Alden Ehrenreich Cast as the Young Han Solo for the 2018 "Star Wars" Anthology Film
Retailing | After opening its first physical store in November in Seattle, online retail giant Amazon is reportedly planning hundreds more. The news came from Sandeep Mathrani, CEO of real-estate investment company General Growth Properties, who revealed Tuesday in an earnings call that, “You’ve got Amazon opening brick-and-mortar bookstores and their goal is to open, as I understand, 300 to 400.” An Amazon spokesperson told Gizmodo the company doesn’t comment on “rumors and speculation.” The retailer’s Seattle store, called simply Amazon Books, stocks between 5,000 and 6,000 titles. [The Wall Street Journal]
Retailing | Kansas City retailer B-Bop Comics is offering a complete collection of Marvel comics, from Fantastic Four #1 (published in 1961) through all books published in 2015, for $200,000. The set, which doesn’t include any comics from Marvel predecessors Atlas and Timely, was put together by a collector who bought most of the comics as they were released. B-Bop is offering them as a complete set until next month; if they don’t sell in that format, the retailer will offer them individually, which will probably bring in more money. The set includes between 32,000 and 34,000 comics, housed in 106 longboxes, plus some boxes of books of various sizes. [ICv2]
It’s all over now but the voting. After a whirlwind of controversy, commentary and boycotts, the organizers of the Angouleme International Comics Festival withdrew their all-male slate of nominees for the Grand Prix, the festival’s top prize (and one of the most prestigious awards in all of comics) and said the voters could choose anyone they want. All creators who publish works in France are eligible to vote
Franck Bondoux, the festival’s executive director, published a “mea culpa” in the French newspaper Le Monde, calling the omission of women from the list of nominees a “symbolic error.” He accused the media of confusing the Grand Prix, which looks at 10 years or more of a creator’s work, with the festival’s book awards, which recognize graphic novels published in the past year. In that regard, the festival is ahead of its time, he maintained, as 25 percent of the nominated books are by women, who only make up 13 percent of creators in France, and women are well represented in the festival’s exhibits and book awards.
But then he doubled down on the “no women in comics history” argument:
I was an art student in 1979 when Germaine Greer’s The Obstacle Race was published. As it happened, most of the art majors that year were women, and we all read the book and spent late nights in our studios discussing it. Women had been completely absent from our art history courses, and Greer’s book opened our eyes to that fact and the reasons behind it — not a lack of talent, but a lack of recognition and encouragement — and often the deliberate placement of obstacles.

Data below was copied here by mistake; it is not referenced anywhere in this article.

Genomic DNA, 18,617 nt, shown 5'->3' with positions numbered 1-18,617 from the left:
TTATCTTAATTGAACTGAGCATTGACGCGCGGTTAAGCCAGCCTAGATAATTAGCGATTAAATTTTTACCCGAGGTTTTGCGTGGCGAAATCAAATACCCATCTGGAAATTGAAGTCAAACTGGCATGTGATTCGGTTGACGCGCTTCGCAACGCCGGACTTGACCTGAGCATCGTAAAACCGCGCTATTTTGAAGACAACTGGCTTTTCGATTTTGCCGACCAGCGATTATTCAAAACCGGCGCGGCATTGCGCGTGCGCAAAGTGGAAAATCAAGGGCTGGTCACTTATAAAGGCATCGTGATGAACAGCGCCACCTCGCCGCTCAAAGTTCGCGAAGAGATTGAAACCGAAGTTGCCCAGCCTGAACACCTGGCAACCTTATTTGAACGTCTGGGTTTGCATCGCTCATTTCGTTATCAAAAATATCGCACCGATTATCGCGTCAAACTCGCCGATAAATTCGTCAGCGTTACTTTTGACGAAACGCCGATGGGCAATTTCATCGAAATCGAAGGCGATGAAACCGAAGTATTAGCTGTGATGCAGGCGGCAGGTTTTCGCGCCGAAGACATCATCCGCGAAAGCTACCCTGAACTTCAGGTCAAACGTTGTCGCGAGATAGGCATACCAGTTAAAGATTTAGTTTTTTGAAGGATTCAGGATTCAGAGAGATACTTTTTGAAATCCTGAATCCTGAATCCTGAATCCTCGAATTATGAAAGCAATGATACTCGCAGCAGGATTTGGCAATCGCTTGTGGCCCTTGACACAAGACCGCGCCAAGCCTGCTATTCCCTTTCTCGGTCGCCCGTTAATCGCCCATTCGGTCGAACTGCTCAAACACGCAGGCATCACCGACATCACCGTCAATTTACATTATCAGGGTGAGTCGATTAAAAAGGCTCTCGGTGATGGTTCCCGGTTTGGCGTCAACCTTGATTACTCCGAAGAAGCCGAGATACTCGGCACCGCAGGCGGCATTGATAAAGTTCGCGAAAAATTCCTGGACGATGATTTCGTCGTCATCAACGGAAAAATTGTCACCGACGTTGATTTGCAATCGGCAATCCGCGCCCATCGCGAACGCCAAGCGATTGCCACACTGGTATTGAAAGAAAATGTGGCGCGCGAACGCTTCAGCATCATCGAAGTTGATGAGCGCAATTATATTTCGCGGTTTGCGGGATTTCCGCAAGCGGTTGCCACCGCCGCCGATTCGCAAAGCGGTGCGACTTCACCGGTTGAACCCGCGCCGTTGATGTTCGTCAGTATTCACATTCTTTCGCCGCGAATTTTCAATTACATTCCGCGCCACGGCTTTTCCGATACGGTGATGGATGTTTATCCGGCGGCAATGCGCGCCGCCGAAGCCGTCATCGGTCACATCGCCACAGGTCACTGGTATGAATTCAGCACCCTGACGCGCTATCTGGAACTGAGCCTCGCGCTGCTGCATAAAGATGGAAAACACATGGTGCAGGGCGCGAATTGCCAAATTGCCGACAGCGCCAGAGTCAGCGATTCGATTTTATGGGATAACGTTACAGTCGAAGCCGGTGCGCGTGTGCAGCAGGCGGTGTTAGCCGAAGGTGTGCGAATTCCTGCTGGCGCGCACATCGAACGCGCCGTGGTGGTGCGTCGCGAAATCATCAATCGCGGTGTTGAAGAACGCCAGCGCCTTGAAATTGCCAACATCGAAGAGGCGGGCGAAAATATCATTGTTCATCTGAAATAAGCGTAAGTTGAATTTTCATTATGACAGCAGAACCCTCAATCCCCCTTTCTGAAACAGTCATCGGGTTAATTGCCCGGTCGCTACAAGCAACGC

That wasn’t difficult to believe. The university I attended had only admitted women for five years and limited them to 25 percent of the student body at the time.
Censorship | China may have banned 38 manga and anime series, including Attack on Titan and Death Note, but fans are still finding ways to read and watch them — and Death Note is one of the most popular topics on the social media service Sina Weibo. “Chinese authorities are used to a certain degree of permeability in their various bans and directives,” says Jonathan Clements, author of Anime: A History. “The issue with a lot of Chinese censorship isn’t about a blanket ban that keeps 100% of material out. It’s about making life as difficult as possible for people who actually want it. A ban like this is about restricting casual access.” [BBC News]
Legal | DC Comics has filed a trademark lawsuit against clothing manufacturer Mad Engine, claiming one of its T-shirt designs infringes on the iconic Superman shield (it replaces the signature “S” with “Dad”). The shirt was sold through Target, which isn’t part of the suit. DC sent a cease-and-desist letter to Mad Engine on June 1, but, the publisher claims, the clothing company didn’t respond until June 19 “in an effort to allow the Infringing T-Shirt to remain available for sale through Father’s Day.” [The Hollywood Reporter]
Retailing | David Harper asked 25 comics retailers how they feel about their business (spoiler: mostly optimistic), what their customer base is like, how they determine which comics to order (some really interesting comments here), and their thoughts on the industry as a whole. With the caveat that it’s a small group, it’s fascinating stuff. [Sktchd]
Manga | Remember when Kadokawa published a manga based on the BBC’s popular Sherlock television series? Well, maybe not, because the manga hasn’t been licensed for English-language countries. But now the first volume has been translated: Kadokawa, the publisher of the original manga, has released a bilingual Japanese and English version of “A Study in Pink” intended for students of English. [Anime News Network]
Conventions | Attendance at ReedPOP’s second annual Special Edition: NYC, held June 6-7, reportedly increased 40 percent from the first year. [Publishers Weekly]
Chris Sims, announced last week as the writer of Marvel’s X-Men ’92 digital-first series, publicly apologized Tuesday to Valerie D’Orazio after the blogger and former DC Comics editor called him out for years-old online harassment.
“I was wrong, and in every way the bad guy,” he acknowledged on his personal blog.
D’Orazio, a writer who rose to online prominence in late 2006 with “Goodbye to Comics,” a memoir that shone a harsh light on comics culture and her experiences as an assistant editor at DC, took to Twitter early Tuesday to criticize both Marvel and Sims. “Because of the actions of this person — who is now writing the X-Men for Marvel Comics — I have been diagnosed with PTSD from cyberbulling [sic],” she tweeted.